ASSOCIATES (vol. 9, no. 1, July 2002) -

*Two Quick Tips For Searching Google
On The Enquiry Desk*


Terry Kendrick

When confronted with a queue of six people at the enquiry desk and an internet search result of 250,000 hits you may well reflect that using the internet to answer that quick reference enquiry was not such a good idea after all.

Ironically, access to vast storehouses of information has complicated our jobs as much as it has simplified them. Pressing a few keyboard keys does not necessarily deliver. Here are two practical tips that my library and information students find work remarkably well and will potentially revolutionise your searching for quick reference type enquiries. It is not the only way of searching but it is certainly an effective way to dramatically reduce the number of hits without losing relevance.

Thinking like a librarian (structures, key words, Boolean algebra) is very useful when dealing with a traditional online host that has its information nicely indexed in searchable fields. However, the internet is still essentially a string of text (although there are some librarian-friendly controlled parts) where we are missing a trick if we simply use key words and, in the case of Boolean, allow the ambiguities inherent in language to reduce some potential precision in our quick reference enquiries. Detailed research topics respond well to keywords, quick reference topics not so well.

The key orientation for effective quick reference internet searching is to think like a journalist rather than as a librarian.

What does this mean in practice? Well, consider the following request: "I want to know how to wire a plug."

It’s very tempting to start the search by identifying key words. On such an approach you might consider plug wiring or wiring plug, both of which, in Google for instance, will bring you back a significant number of hits. You’ll get there eventually. Is the customer getting impatient yet?

Unfortunately the early hits are very technical and not the kind of information helpful to anyone who simply wants to know which wires go where in his or her domestic three pin plug. So how can we make it more specific and relevant to the type of use to which the information will be put?

The first thing to recognise is that keywords do not carry enough information to make them specific. Words can be ambiguous in meaning or context.

So this gives us a first clue to more precise internet searching – think in sentences or phrases, not simply key words. Librarians tend to think in hierarchy and key words, journalists tend to think in text strings or phrases/sentences.

Why is this a clue to more effective internet searching? Well, consider the "wiring a plug" search. What the reader really wanted to know was how to wire a plug, not wiring and plugs. Why make it more complicated by assigning key words? The following phrase (it’s really just a string of text) put into Google’s search box will deliver excellent, precise returns in its first page of results.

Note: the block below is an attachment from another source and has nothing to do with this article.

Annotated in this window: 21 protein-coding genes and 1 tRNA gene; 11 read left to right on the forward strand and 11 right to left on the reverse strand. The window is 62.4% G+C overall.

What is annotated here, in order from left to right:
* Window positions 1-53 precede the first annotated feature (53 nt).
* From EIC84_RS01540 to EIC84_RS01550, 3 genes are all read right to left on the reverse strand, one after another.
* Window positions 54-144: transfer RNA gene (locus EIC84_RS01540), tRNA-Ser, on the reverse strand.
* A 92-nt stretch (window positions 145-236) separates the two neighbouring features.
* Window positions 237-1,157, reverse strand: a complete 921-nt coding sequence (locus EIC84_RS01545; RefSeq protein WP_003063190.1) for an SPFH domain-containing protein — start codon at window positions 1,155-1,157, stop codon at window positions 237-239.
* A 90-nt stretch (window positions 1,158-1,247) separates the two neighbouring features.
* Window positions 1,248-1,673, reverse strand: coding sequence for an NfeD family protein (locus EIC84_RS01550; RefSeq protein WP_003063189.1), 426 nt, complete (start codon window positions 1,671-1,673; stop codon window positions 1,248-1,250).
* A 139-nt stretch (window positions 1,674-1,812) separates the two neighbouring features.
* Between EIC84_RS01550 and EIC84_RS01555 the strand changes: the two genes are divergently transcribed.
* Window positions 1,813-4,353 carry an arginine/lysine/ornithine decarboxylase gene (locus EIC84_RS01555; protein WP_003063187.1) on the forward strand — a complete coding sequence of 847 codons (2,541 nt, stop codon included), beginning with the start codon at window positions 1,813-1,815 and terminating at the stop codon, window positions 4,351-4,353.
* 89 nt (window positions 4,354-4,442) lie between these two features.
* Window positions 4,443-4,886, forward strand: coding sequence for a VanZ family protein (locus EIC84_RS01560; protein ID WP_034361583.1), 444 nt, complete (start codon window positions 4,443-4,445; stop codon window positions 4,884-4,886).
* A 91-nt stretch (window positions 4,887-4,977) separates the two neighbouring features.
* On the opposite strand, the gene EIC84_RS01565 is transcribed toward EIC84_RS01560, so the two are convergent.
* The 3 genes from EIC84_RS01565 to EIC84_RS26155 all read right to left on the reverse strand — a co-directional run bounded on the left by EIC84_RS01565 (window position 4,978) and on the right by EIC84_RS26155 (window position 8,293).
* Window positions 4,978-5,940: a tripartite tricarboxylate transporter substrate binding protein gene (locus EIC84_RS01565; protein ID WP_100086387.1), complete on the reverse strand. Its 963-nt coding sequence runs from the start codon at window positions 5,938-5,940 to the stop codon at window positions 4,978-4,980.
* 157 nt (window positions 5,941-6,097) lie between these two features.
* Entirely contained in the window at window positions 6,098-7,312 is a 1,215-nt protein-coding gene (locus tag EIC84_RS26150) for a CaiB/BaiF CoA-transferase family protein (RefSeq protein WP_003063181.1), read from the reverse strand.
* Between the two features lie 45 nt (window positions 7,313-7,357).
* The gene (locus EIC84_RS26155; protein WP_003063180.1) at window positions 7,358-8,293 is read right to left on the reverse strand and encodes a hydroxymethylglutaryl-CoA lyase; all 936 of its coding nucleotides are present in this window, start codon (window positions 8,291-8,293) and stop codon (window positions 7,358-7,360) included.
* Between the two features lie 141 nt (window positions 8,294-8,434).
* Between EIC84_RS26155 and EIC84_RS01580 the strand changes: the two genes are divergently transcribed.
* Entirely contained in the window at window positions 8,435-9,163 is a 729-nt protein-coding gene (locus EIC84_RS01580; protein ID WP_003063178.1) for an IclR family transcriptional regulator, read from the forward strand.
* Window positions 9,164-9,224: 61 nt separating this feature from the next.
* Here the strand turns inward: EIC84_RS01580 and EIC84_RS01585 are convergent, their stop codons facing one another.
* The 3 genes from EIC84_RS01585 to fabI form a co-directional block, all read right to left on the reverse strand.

"How to wire a plug" ("wiring a plug" is good too)(remember to use quote marks so it will be treated as one text string)

At the phrase level this carries more than the meaning of the individual words – the context matters for greater precision. The search results are consistently practical and relevant because of the use of the words "how to." (As a general point here "how to" is an excellent start to any search for a practical subject. Why? Because practical articles are quite often written with titles which include the words "how to." For confirmation of how well this works try this form of words for items on "how to eat with chopsticks").

However, there is even more sophistication in this sentence/phrase-rather-than-keyword approach. My second clue to effective quick reference searching is to use only part sentences (grammar is one of the most effective search filters we have). On first reading that probably doesn’t make a lot of sense. It makes more sense to do it than to think about it. Try the following:

"Opened the National Exhibition Centre" (will deliver the answer to "Who opened the National Exhibition Centre?")
"Miro was born on" (will deliver the answer to "When was Miro born?")
"Is the smallest church in England" (will deliver the answer to "What is the smallest church in England?)
"Was the first Emperor of Japan" (will deliver the answer the question "Who was the first Emperor of Japan?")

My students are usually very impressed when they use this approach to searching. Have we got the dream ticket to answering quick reference enquiries here? In front of your eyes you will see:

By all means use Boolean algebra and key words to search. But if you are looking to find a quick way to get the results up on the page in front of you without having to click on to websites to scan their pages, then give the part sentence method a try. It’s worth it, especially when one of the biggest barriers to using the internet on the enquiry desk is the time that searching and subsequent scanning takes.

Internet searching is as much a creative activity as it is a science. For effective quick reference enquiry searching remember the two tips: think first in sentences and phrases, not keywords and Boolean; part sentences will naturally deliver your answer when the sentence begins or ends with your answer.

And of course, if this doesn’t work …. try keywords and Boolean!

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